Monday, November 14, 2011

kind of like Christmas?

Apologies for not posting recently! I just got back from a week of eid (holiday) vacation. Last week, Muslims all over the world celebrated Eid al-Adha, which commemorates Abraham's almost-sacrifice of his son. In the Muslim tradition, God commands Abraham to kill Ishmael (not Isaac!). At the last second, an angel tells Abraham to spare his son and sacrifice a sheep instead. It's a rough story for me; I've never been able to figure out how to tackle it in my own religion.

Anyways, Eid al-Adha is celebrated in many ways. Many people make a pilgrimage to Jebel Arafat, in Saudi Arabia, and then to Mecca. But it's a pricey trip, and not everyone who wants to go can make it. (I stayed in Amman.) If you can't make it to Saudi, people may chose to fast the day before Eid al-Adha in solidarity with those ascending Jebel Arafat. I spent the day with Noor and the Al-Shatarat family, some of whom decided to fast. We went to a store that I've dubbed the Jordanian Forever 21.

cheap but trendy. and with more coverage 
Here, the girls bought some new clothes for eid, and I tried to figure out what, exactly, was wrong with the store's music. I'm not normally a fan of store music--muzak is annoying to everyone, and I have a low tolerance for bad pop. But this music was particularly strange: there were no instrumentals, and the same song had been playing the entire time I was in the store.

When I returned to the Al-Shatarat's home (where I was fed delicious food, thanks!), I watched al-Jazeera with the family for a little bit. I saw people ascending Mt. Arafat and walking to the Ka'aba in Mecca. And I heard the music from the store again! Upon listening closer, and asking Samah, I learned that the "music" was actually a prayer praising god. "Allahu Akhbar!" (God is great!) and more verses of the same ilk. Definitely not muzak. That a prayer was broadcast in a "Forever 21" is a testament to the importance of Eid al-Adha and the reach of Islam in Jordan.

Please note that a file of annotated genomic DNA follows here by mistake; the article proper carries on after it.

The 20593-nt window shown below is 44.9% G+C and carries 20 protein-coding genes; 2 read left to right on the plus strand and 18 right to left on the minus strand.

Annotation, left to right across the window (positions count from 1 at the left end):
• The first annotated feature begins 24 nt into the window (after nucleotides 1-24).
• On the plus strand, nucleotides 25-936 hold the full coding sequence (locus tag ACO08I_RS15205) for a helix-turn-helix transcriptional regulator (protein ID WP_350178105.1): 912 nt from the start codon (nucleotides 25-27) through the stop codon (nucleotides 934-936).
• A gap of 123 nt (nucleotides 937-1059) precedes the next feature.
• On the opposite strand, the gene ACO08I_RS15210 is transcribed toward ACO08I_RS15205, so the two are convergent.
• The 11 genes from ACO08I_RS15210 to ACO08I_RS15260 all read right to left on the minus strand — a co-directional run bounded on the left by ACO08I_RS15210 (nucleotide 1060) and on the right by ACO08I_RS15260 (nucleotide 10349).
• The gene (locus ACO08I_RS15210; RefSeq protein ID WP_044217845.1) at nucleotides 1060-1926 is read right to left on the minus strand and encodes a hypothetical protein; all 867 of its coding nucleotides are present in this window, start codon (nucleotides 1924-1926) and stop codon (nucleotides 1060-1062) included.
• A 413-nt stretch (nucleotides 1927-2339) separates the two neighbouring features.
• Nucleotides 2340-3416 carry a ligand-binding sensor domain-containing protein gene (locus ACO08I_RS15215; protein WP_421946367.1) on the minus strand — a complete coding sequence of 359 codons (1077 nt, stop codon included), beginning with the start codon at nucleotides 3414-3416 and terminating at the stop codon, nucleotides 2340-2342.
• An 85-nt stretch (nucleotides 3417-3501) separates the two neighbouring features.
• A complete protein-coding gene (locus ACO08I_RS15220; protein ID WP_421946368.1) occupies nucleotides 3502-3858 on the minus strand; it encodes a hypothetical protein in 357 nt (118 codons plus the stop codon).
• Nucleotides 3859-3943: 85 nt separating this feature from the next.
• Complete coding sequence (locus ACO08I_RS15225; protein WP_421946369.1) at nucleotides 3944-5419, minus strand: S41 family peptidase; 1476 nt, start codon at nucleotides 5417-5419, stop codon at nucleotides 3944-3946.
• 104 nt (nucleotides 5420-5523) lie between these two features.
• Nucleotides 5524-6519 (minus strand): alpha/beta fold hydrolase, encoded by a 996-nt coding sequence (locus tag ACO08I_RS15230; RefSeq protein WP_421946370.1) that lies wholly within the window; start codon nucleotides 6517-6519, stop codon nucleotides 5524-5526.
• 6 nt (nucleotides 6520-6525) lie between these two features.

The next day, a lot of sheep were sacrificed. This links the holiday back to its origins. Traditionally, some of the meat is eaten by its original owners, and the rest is donated to the poor as a form of zakat (charity, with religious undertones). I stayed inside all day. I respect the idea of feeding the poor, but, as my dad said via Skype, "I wish it could be tofu." I dodged a fresh sheep skin, with bits of flesh attached, when walking through the balad (downtown) the following day.

kak is on the far right
I much prefer kak, a delicious little eid pastry which the al-Shatarat family makes in bulk. It's amazing. Essentially a crumbly flour cookie filled with dates. Reminiscent of a fig newton, but much more delicious.

Lastly, on eid, children and women receive gifts. Men give them. Oh, gender...

In other news...
- I began swimming with the Jordanian national team. (Or, rather, trying to stay afloat while 16-year-olds swim around me. One girl went a 29 in 50 METER butterfly, at the end of practice, from a push.)
- I'm moving! Time to explore other neighborhoods in Amman.
- My family is coming for a visit in December. I'm really excited!
- People are telling me I look Arab. If only I could successfully dress and speak the part, too....

Hope you're all doing well.

Friday, November 4, 2011


I never would have guessed that I'd celebrate my first Diwali in Amman, Jordan. But here I am!

My friend's roommate is Indian (from Mumbai) and invited a large group of us over for a Diwali dinner. I had some excellent channa, with a respectable level of spice. My Californian palette was at home.

Diwali is an Indian festival of lights marking the changing of the seasons. Upon entering the Diwali diner, I got a red dot on my forehead (a bindi). It represents a third eye. I think it's supposed to be centering. I'm not sure, though, I'm the Middle East scholar!

It's tough for ex-pats to celebrate holidays in a country with an official state religion and a religiously homogenous populace (in terms of religious identity, at least). I really admire people's efforts to continue the traditions which mean something to them, and the ex-pat community's enthusiasm for rallying around each other to celebrate something new. Oh, and I'll never turn down Indian food.